Some links on this page may take you to non-federal websites. Their policies may differ from this site.

Preziosi, B., J.A. Runge, J. J.P. Christensen and R.J. Jones "Effects of ocean acidification and temperature on hatching success of the marine planktonic copepod, Calanus finmarchicus" Mar. Biol., v.164, 2017, p.. doi:org/10.1007/s00227-017-3243-5 

Qi, J, C. Chen, R. C. Beardsley "FVCOM one-way and two-way nesting using ESMF: Development and validation," Ocean Modelling, v.124, 2018, p..

Krumhansl, K.A., Head, E.J., Pepin, P., Plourde, S., Record, N.R., Runge, J.A. and Johnson, C.L. "Environmental drivers of vertical distribution in diapausing Calanus copepods in the Northwest Atlantic." Progress in Oceanography, v.162, 2018, p.. doi:/doi.org/10.1016/ j.pocean.2018.02.018. 

Bailey, A., P. De Wit, P. Thor, H. Browman, R. Bjelland, S. Shema, D. Fields, J. Runge, C. Thompson, and H. Hop. 2017 "Regulation of gene expression underlies tolerance of the Arctic copepod Calanus glacialis to CO2-acidified seawater. Ecology and Evolution DOI: 10.1002/ece3.3063." Ecology and Evolution DOI: 10.1002/ece3.3063., v., 2017, p.. doi:10.1002/ece3.3063 


Project Outcomes Report

Disclaimer

This Project Outcomes Report for the General Public is displayed verbatim as submitted by the Principal Investigator (PI) for this award. Any opinions, findings, and conclusions or recommendations expressed in this Report are those of the PI and do not necessarily reflect the views of the National Science Foundation; NSF has not approved or endorsed its content.

The key outcome is that our original, overarching hypothesis, the Coastal Amplification of Supply and Transport (CAST) hypothesis, explaining the persistence of very high abundance of C. finmarchicus in the western Gulf of Maine despite recent warming, has been supported by our observations and modeling investigations to date. We have also come to recognize that the dynamics controlling population abundance in the eastern Gulf of Maine are different, in that source of advective supply of Calanus to in the eastern Gulf of Maine Basin in summer is likely to have a more important role in determining summer abundance in this region.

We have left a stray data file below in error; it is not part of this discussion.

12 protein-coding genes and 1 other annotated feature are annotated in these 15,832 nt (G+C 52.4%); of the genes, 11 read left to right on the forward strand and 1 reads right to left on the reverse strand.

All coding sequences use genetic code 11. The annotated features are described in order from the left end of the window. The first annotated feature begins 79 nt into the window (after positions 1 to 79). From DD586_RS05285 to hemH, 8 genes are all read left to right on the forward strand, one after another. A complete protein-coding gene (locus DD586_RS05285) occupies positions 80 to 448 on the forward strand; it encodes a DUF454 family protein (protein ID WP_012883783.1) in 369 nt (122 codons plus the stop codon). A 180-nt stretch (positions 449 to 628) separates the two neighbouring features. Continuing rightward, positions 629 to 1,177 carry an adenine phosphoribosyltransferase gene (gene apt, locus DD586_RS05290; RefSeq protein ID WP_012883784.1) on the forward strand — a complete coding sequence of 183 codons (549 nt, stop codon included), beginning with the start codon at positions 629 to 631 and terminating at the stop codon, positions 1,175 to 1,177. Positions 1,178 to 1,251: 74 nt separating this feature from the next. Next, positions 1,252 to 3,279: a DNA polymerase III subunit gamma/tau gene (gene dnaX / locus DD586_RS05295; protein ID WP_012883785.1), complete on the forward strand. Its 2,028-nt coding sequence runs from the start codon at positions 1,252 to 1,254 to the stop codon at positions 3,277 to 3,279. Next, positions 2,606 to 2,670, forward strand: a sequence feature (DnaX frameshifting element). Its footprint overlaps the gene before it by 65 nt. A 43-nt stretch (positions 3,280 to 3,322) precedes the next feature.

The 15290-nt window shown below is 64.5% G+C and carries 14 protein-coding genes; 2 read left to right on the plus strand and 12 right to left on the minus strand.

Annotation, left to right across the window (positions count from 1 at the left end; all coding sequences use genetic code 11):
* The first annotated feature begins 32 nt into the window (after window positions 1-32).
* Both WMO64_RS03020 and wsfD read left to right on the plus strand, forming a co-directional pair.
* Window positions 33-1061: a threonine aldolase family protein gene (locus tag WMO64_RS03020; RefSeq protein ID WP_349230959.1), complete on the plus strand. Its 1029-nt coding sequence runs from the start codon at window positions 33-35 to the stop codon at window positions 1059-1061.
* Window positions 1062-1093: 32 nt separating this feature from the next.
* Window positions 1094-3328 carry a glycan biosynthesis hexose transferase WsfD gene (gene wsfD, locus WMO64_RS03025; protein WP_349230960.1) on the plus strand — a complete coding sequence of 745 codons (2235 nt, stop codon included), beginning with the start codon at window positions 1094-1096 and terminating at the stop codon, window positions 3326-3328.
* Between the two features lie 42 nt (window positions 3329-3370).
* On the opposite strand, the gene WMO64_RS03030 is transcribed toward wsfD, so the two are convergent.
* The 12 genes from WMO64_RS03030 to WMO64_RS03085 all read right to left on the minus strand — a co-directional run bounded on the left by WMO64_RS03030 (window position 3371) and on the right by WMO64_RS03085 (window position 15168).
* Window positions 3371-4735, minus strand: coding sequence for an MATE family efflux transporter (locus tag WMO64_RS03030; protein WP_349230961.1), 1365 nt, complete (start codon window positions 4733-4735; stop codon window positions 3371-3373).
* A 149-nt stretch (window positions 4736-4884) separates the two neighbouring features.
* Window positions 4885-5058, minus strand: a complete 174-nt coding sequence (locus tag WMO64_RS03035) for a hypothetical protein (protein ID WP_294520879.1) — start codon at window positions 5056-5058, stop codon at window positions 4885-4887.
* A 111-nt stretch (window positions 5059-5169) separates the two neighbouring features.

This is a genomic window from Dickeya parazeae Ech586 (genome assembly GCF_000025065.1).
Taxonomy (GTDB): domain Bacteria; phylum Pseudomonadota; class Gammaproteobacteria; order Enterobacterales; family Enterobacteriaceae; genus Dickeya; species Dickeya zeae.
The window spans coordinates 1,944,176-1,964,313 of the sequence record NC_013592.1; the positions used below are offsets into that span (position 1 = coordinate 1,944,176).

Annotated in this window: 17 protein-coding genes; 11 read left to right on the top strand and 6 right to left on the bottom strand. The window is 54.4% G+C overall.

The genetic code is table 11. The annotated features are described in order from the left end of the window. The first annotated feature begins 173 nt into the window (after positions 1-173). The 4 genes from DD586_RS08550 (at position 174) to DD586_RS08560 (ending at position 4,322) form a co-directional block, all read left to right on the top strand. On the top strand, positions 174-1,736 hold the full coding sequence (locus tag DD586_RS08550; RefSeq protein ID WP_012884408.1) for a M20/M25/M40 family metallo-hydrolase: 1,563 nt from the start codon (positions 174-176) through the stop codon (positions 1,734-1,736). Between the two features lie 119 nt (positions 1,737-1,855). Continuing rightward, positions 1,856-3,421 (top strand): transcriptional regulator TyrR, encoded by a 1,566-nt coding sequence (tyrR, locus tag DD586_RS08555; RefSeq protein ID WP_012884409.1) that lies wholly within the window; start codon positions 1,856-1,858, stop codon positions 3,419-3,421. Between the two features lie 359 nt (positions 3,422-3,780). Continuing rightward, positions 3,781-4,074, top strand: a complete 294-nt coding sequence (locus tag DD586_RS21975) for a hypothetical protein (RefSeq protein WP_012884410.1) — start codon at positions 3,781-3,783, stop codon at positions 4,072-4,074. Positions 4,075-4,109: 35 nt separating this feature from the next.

Our NSF funded research has enabled us to provide insight into the temporal and spatial dynamics of C. finmarchicus, the key food source for northern right whales in the Gulf of Maine, in relation to the decline of sightings and reduced fecundity of northern right whales in the Gulf of Maine since 2010. We find significant reductions of C. finmarchicus in summer and fall but significant increases in C. finmarchicus in the western Gulf of Maine in spring  (due to earlier timing of phytoplankton production) that are consistent with recent observations of northern right whale distribution. These findings are of great interest to NOAA managers, fishermen and conservations, and our results have been cited in several recent media reports on the decline and migration shifts of northern right whales.

 

We note that another key outcome of our project is contribution to a baseline of time series information on the abundance of C. finmarchicus in the Gulf of Maine. The overwhelming dominance of this species in the biomass of mesozooplankton in the Gulf of Maine and the uniqueness of its life history and large, energy-rich developmental stages place this species at the foundation of the Gulf of Maine’s pelagic ecosystem. Continued environmental change due to atmospheric greenhouse gas increases will continue to place pressures on this species to sustain its historic abundance and maintain the present structure of the Gulf of Maine ecosystem.

 

Our achievements to date, in which we report on the details of these key outcomes, are represented by:

 

Presentations at conferences and seminars

During the review period, we presented the results supported at least in part by project funds at 18 conferences or seminars. See the list of presentations in the final report.

 

Preparation of manuscripts.

Six manuscripts citing support from this NSF award have been published or submitted during the review period. See the list of publications in the final report.

 


Last Modified: 04/30/2018
Modified by: Joseph E Salisbury

For specific questions or comments about this information including the NSF Project Outcomes Report, contact us.